Another Olympic gold for USSR was no surprise for anyone. The margin, however, diminished and Botvinnik on top board was a little bit disappointing. Soviet press accused the coaches that the preparations did not go well but this made little difference since the Soviets lost only two games and Geller's individual record was highest among all. This was Keres' fifth Olympiad without any single loss, an all-time record. Yugoslavia were back in second place after short break mainly because of GM Ivkov's excellent play and good performance of the rest including Gligorić at board 1. Argentina's bronze medals were sort of surprise. Although they had three GMs in the squad they were not favourites for top places. Veteran Najdorf did very well and Sanguineti's record gave him gold individual medal at 4th board. USA were a bit disappointing. Fischer lost 3 games in the finals and did not help a lot while only D. Byrne scored an impressive 79%. GM Portisch, the leader of team Hungary scored moderate 59%, far behind expectations. Bilek and Lengyel, both with 70% record lifted overall Hungarian performance. Bulgaria, the hosts, were very solid squad but without any hit. No one scored more than 66% and of only 5 games that they won in the finals Milev won 4, and the rest just one. Uhlmann for East Germany performed truly well but his teammates were disappointing and GDR did no better than in the past. After outstanding 84% performance in Leipzig GM Robatsch, Austrian leader was this time fairly disappointing. Penrose's record was second best at board 1 and leveled up English performance much. GM Ólafsson for Iceland was in brilliant form and won special prize for best individual record at top board with outstanding 14/18 performance. Young Brinck-Claussen for Denmark had very successful debut scoring 75% at 2nd reserve board. After Varna event the Chess Olympiads left Europe for as much as 6 years.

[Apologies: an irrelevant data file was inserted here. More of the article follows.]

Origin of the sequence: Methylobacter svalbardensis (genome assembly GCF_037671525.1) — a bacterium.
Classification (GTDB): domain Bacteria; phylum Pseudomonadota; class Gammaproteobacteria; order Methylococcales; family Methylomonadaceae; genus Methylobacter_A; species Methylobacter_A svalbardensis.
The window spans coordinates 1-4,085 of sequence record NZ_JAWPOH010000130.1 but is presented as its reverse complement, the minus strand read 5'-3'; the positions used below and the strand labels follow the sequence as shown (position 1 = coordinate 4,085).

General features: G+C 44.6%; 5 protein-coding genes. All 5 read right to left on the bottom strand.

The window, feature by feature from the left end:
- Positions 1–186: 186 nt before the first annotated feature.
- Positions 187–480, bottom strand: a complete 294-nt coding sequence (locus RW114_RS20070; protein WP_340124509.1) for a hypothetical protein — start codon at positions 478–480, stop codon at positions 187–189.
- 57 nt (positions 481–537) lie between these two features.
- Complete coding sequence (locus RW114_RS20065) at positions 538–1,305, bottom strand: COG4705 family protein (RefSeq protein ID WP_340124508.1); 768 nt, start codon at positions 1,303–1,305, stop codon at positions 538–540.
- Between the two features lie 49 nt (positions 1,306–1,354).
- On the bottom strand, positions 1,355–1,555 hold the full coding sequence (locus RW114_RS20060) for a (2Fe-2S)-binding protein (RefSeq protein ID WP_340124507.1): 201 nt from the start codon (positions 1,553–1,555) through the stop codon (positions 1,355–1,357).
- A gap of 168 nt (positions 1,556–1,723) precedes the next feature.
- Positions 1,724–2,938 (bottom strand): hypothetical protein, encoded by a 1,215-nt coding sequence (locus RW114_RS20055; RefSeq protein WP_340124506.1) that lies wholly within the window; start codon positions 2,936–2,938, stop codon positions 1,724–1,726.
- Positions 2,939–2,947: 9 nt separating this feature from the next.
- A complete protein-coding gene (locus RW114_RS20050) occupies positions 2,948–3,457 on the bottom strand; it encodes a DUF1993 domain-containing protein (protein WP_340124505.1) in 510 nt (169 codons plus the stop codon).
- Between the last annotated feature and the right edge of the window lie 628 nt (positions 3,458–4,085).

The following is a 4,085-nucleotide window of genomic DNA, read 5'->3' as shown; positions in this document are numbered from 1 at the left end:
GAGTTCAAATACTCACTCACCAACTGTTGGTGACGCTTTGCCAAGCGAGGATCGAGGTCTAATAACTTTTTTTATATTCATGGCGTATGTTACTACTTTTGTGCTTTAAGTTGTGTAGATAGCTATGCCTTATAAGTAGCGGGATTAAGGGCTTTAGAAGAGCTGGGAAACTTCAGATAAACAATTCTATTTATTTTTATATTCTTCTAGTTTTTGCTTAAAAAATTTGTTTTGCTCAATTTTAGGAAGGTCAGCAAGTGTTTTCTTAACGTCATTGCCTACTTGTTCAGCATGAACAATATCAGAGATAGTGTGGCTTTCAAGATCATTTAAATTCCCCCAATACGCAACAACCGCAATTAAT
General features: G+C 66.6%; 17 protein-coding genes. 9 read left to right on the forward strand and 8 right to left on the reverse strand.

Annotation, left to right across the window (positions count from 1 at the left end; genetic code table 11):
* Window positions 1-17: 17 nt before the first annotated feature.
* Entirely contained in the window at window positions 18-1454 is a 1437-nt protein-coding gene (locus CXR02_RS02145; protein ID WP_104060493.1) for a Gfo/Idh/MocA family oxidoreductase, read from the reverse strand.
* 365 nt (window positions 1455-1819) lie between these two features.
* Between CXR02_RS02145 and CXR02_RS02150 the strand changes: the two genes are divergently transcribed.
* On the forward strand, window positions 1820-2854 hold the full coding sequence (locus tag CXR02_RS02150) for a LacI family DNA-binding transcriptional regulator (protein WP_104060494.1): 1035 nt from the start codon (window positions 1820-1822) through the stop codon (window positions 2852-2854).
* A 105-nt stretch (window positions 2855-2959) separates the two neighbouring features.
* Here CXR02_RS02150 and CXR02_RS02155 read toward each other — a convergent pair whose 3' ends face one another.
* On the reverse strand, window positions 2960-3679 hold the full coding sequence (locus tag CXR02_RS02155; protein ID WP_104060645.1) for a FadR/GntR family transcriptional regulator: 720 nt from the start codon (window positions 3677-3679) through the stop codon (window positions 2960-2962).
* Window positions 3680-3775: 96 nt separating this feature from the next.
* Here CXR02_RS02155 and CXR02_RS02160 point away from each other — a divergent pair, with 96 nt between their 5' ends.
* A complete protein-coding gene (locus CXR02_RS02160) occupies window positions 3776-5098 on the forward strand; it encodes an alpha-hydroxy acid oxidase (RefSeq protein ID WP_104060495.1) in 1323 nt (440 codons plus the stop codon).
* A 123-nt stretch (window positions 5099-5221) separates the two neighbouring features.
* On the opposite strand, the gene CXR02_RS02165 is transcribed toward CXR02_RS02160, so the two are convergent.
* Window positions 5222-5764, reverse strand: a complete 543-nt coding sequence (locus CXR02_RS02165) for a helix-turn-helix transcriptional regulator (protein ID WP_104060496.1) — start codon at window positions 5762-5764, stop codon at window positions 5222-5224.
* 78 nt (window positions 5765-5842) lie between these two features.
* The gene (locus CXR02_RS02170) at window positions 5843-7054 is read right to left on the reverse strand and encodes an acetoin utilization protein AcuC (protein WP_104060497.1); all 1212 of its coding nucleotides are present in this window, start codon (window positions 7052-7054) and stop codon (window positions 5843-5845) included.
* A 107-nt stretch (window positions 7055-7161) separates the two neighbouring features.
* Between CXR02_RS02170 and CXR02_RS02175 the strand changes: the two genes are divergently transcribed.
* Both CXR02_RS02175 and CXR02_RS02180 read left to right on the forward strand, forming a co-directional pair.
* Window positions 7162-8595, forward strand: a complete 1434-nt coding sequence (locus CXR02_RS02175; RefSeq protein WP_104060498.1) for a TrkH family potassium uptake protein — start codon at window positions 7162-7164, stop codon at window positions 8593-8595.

|1.||GM Ólafsson, Friðrik||ISL||B||14||18||77.8|
|2.||IM Penrose, Jonathan||ENG||B||12½||17||73.5|
|2.||GM Najdorf, Miguel||ARG||A||12½||17||73.5|
|1.||GM Petrosian, Tigran||URS||A||10||12||83.3|
|2.||GM Benko, Pal||USA||A||8||12||66.7|
|3.||Díez del Corral, Jesús||ESP||B||10½||16||65.6|
|1.||GM Spassky, Boris||URS||A||11||14||78.6|
|2.||GM Bilek, István||HUN||A||10||14||71.4|
|3.||IM Hort, Vlastimil||CSR||A||12||17||70.6|
|1.||GM Ivkov, Borislav||YUG||A||13½||16||84.4|
|1.||IM Sanguineti, Raúl||ARG||A||13½||16||84.4|
|3.||GM Keres, Paul||URS||A||9½||13||73.1|
|1.||GM Geller, Efim||URS||A||10½||12||87.5|
|2.||IM Byrne, Donald||USA||A||9½||12||79.2|
|3.||IM Lengyel, Levente||HUN||A||8½||12||70.8|
|1.||GM Tal, Mikhail||URS||A||10||13||76.9|
|3.||IM Wade, Robert Graham||ENG||B||6||12||50.0|
M. Ioannidis' record of +0=0-20 is worst ever achieved by a human in the history of the Olympiads.
Robatsch and Unzicker were only GMs to score less than 50%.